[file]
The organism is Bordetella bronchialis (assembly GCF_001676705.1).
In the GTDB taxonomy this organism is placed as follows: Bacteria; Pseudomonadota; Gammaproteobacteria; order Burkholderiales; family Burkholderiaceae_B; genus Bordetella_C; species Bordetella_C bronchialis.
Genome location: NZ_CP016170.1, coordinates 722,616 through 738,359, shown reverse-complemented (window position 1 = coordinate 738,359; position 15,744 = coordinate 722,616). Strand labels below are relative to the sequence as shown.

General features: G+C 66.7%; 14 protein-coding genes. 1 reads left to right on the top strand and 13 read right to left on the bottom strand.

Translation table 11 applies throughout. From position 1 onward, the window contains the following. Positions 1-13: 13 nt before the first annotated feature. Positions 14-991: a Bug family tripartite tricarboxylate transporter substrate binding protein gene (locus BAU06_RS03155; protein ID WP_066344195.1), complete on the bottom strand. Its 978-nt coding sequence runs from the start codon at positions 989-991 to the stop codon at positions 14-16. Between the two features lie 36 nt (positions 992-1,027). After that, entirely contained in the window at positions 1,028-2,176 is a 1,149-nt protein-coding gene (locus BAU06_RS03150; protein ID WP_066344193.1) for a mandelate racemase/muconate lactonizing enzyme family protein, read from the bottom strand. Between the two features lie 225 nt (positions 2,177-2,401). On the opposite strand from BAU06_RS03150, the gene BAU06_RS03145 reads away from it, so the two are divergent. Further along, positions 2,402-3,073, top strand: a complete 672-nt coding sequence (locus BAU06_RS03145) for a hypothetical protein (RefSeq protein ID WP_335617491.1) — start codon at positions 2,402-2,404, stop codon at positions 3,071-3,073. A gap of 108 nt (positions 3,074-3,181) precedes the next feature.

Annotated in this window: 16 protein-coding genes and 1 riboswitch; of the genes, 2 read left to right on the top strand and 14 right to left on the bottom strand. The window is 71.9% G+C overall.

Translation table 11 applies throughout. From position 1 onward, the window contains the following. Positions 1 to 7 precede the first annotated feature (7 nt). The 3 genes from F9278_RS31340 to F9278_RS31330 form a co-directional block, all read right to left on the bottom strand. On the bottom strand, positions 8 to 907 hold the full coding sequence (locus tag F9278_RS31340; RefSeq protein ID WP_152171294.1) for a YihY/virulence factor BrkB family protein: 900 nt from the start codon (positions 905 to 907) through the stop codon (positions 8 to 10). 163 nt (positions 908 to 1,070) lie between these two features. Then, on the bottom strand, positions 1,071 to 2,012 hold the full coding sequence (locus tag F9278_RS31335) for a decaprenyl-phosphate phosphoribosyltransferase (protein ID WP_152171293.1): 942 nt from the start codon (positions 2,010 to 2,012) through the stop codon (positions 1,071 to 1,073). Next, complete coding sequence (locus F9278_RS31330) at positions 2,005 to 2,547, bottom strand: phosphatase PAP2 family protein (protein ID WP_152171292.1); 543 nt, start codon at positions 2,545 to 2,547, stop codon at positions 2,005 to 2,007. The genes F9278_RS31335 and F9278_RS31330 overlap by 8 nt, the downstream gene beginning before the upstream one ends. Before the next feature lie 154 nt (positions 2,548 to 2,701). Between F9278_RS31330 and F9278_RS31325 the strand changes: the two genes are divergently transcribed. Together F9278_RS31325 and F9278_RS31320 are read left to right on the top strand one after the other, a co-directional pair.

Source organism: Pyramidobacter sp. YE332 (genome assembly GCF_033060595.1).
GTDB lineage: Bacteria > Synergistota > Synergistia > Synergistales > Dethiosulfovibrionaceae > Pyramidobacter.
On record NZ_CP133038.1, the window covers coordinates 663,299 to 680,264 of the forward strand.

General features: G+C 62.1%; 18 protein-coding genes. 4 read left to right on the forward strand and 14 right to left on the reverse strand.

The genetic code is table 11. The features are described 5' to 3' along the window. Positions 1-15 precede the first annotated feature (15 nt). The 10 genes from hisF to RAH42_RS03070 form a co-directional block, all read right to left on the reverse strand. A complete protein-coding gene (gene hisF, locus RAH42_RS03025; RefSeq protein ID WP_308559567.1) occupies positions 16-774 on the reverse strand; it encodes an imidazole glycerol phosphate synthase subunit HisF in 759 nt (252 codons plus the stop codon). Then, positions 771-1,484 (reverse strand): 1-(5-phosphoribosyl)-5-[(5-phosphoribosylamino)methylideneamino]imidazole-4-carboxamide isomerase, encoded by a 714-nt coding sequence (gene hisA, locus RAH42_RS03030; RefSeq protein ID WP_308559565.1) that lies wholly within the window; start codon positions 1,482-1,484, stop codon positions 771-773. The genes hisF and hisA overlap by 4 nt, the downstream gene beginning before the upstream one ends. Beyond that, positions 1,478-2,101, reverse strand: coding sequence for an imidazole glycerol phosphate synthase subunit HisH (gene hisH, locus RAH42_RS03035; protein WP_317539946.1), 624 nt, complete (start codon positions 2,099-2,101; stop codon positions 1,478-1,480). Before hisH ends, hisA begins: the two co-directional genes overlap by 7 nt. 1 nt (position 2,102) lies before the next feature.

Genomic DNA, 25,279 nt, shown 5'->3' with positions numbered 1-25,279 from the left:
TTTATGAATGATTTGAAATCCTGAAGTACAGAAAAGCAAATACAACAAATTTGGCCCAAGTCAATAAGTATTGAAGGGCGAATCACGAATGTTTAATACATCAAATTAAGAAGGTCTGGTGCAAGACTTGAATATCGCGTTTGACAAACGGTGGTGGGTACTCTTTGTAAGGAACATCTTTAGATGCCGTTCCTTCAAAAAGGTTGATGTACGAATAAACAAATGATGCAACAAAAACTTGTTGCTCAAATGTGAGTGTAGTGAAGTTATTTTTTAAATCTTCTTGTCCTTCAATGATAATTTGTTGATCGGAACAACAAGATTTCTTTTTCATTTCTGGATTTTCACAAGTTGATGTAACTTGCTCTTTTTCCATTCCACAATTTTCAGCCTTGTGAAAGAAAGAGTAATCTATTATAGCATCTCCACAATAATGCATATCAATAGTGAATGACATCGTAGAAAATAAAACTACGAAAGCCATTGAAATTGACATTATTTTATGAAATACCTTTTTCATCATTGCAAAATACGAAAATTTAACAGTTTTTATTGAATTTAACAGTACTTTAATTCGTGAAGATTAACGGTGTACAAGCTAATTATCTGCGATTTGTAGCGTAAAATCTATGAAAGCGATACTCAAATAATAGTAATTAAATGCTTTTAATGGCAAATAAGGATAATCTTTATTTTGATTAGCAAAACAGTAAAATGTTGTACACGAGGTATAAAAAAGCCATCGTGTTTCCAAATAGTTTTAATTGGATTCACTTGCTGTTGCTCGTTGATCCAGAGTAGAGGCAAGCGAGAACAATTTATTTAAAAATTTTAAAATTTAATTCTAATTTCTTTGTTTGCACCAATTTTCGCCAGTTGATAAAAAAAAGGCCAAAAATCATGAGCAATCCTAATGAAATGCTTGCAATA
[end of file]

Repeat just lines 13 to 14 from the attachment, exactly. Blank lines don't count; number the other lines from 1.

Genomic DNA, 25,279 nt, shown 5'->3' with positions numbered 1-25,279 from the left:
TTTATGAATGATTTGAAATCCTGAAGTACAGAAAAGCAAATACAACAAATTTGGCCCAAGTCAATAAGTATTGAAGGGCGAATCACGAATGTTTAATACATCAAATTAAGAAGGTCTGGTGCAAGACTTGAATATCGCGTTTGACAAACGGTGGTGGGTACTCTTTGTAAGGAACATCTTTAGATGCCGTTCCTTCAAAAAGGTTGATGTACGAATAAACAAATGATGCAACAAAAACTTGTTGCTCAAATGTGAGTGTAGTGAAGTTATTTTTTAAATCTTCTTGTCCTTCAATGATAATTTGTTGATCGGAACAACAAGATTTCTTTTTCATTTCTGGATTTTCACAAGTTGATGTAACTTGCTCTTTTTCCATTCCACAATTTTCAGCCTTGTGAAAGAAAGAGTAATCTATTATAGCATCTCCACAATAATGCATATCAATAGTGAATGACATCGTAGAAAATAAAACTACGAAAGCCATTGAAATTGACATTATTTTATGAAATACCTTTTTCATCATTGCAAAATACGAAAATTTAACAGTTTTTATTGAATTTAACAGTACTTTAATTCGTGAAGATTAACGGTGTACAAGCTAATTATCTGCGATTTGTAGCGTAAAATCTATGAAAGCGATACTCAAATAATAGTAATTAAATGCTTTTAATGGCAAATAAGGATAATCTTTATTTTGATTAGCAAAACAGTAAAATGTTGTACACGAGGTATAAAAAAGCCATCGTGTTTCCAAATAGTTTTAATTGGATTCACTTGCTGTTGCTCGTTGATCCAGAGTAGAGGCAAGCGAGAACAATTTATTTAAAAATTTTAAAATTTAATTCTAATTTCTTTGTTTGCACCAATTTTCGCCAGTTGATAAAAAAAAGGCCAAAAATCATGAGCAATCCTAATGAAATGCTTGCAATA